Israel has elected to shoot into the belly of the beast.
By Ted Belman
David Horovitz in JPOST wrote Fighting Hamas in the shadow of 2006′s mistakes. In it he identifies three groups of targets that I have extracted.
[..] In contrast to 2006, Israel’s leaders are not talking about destroying the enemy as an aim of this confrontation. But the ostensible aims of the “Cast Lead” operation amount to requiring Hamas not to behave like Hamas – not to fire into Israel or target Israeli civilians or soldiers; not to prepare for such attacks; not to store or smuggle in the material for such attacks. And that is not going to be achieved quickly.
Of course, Israel may choose to settle for less. But for now, it is adamant that long-term calm is the goal, no matter how prolonged or bitter the conflict that ultimately yields it.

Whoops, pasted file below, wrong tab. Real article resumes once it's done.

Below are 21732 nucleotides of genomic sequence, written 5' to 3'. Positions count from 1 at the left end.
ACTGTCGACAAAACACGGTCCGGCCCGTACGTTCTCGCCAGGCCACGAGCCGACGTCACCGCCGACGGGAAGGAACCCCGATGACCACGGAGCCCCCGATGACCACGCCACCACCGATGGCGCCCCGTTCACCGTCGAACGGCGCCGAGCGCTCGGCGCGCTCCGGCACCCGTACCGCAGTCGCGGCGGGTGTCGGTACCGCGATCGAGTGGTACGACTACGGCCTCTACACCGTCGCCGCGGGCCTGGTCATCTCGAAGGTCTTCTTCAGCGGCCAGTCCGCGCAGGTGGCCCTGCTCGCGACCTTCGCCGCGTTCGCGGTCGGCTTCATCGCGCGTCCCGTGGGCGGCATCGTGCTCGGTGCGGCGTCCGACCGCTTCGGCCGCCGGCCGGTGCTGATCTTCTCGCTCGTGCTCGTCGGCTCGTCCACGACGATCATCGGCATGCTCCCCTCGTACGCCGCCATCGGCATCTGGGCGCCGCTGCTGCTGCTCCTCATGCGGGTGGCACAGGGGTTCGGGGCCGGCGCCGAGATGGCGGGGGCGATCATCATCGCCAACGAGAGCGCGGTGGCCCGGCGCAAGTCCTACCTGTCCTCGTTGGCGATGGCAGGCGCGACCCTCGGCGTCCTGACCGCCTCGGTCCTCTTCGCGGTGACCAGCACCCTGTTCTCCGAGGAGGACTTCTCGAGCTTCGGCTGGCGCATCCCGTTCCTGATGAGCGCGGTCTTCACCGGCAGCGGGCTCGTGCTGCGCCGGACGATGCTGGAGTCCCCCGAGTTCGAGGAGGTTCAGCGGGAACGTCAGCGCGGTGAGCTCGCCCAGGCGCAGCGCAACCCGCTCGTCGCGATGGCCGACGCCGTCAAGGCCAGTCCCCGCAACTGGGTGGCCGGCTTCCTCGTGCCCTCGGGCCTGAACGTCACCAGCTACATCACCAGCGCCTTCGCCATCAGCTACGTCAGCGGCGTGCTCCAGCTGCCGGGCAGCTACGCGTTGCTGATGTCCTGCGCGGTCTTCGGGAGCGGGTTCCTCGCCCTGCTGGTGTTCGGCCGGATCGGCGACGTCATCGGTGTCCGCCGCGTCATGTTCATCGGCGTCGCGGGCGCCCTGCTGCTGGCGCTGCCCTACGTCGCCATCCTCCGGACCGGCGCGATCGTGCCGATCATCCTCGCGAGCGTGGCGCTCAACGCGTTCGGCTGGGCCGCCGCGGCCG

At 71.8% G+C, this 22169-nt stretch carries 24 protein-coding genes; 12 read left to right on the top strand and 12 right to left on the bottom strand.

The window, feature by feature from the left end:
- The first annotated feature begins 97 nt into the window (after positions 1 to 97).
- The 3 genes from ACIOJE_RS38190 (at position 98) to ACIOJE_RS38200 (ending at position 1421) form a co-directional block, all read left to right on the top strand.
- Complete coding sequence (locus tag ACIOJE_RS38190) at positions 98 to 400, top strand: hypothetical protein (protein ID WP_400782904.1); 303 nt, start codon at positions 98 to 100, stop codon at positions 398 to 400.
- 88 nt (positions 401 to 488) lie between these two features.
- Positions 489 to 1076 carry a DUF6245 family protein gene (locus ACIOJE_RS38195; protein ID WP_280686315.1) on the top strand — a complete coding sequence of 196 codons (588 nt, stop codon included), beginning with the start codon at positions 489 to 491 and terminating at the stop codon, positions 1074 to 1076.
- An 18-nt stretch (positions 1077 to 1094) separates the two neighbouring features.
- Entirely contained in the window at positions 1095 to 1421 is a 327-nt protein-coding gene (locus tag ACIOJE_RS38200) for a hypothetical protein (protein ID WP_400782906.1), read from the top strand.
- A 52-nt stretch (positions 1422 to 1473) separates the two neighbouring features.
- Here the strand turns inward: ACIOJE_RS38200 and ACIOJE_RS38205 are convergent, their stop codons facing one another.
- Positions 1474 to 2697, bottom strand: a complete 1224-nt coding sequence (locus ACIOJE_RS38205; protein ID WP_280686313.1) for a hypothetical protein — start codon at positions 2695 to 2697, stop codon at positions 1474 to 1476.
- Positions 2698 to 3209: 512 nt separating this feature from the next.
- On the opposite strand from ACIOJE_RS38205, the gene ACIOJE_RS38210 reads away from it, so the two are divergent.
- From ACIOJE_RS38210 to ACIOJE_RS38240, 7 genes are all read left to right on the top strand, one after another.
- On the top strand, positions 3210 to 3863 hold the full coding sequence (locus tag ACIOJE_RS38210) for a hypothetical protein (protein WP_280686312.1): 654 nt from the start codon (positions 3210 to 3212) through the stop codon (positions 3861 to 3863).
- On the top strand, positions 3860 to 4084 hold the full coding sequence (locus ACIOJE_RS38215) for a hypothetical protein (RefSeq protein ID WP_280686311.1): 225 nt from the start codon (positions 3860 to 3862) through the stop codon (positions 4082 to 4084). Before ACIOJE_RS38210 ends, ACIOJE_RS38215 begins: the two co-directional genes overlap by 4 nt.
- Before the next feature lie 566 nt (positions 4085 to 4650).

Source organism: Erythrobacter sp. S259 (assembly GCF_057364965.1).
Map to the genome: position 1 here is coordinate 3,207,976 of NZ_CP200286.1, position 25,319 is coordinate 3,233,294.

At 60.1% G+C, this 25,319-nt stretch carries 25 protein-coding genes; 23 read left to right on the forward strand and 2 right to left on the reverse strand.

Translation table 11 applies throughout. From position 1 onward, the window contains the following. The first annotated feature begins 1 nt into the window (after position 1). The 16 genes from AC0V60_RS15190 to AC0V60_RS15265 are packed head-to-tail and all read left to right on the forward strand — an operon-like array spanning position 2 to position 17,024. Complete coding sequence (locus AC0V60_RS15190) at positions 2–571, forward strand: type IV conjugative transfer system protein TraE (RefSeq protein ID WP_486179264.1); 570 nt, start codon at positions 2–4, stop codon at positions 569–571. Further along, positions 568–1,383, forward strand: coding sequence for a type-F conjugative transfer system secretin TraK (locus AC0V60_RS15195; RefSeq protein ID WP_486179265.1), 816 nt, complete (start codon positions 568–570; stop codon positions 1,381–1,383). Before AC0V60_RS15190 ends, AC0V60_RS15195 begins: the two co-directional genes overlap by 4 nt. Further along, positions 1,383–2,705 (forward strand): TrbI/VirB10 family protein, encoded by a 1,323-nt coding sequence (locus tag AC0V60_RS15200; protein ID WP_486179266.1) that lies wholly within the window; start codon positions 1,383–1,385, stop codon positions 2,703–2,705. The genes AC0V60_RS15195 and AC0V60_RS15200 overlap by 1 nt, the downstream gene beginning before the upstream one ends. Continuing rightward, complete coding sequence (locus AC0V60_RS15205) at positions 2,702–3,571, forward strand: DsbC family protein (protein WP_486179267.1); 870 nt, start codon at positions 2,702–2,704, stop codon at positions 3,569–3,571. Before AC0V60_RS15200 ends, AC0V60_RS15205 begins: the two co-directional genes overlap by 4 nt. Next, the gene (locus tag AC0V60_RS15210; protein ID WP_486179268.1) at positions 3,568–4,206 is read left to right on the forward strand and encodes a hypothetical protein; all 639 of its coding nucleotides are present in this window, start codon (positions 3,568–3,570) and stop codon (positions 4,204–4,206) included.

For months, Israel has been refining its intelligence information on the key physical locations that are crucial to the rule of Hamas in the terror state that the Gaza Strip has become since the Islamist group seized power there in June 2007.
And rather than seeking to target the nimblest offshoots of that terrorist rule – the Kassam crews that set themselves up in residential Gaza neighborhoods, fire into Israeli residential areas and then quickly melt away – Israel has elected to shoot into the belly of the beast.
The first wave of Saturday’s air strikes targeted Hamas training bases, military facilities, weapons stores and other locations used by the Hamas security apparatus; Hamas has some 15,000 armed men in the Strip, defense officials estimate.
In the second wave, targets included underground rocket-launch sites – where Hamas had readied rockets for remote-control fire. Other such sites, as well as weapons stores and factories, located near schools or on the lower floors of apartment blocks, were not touched. At this stage.
Horovitz goes on to worry about the international fallout. He is not alone in that.
I fail to see why we should worry about it. Israel should render it ineffective by ignoring it. Giving in to it only encourages it.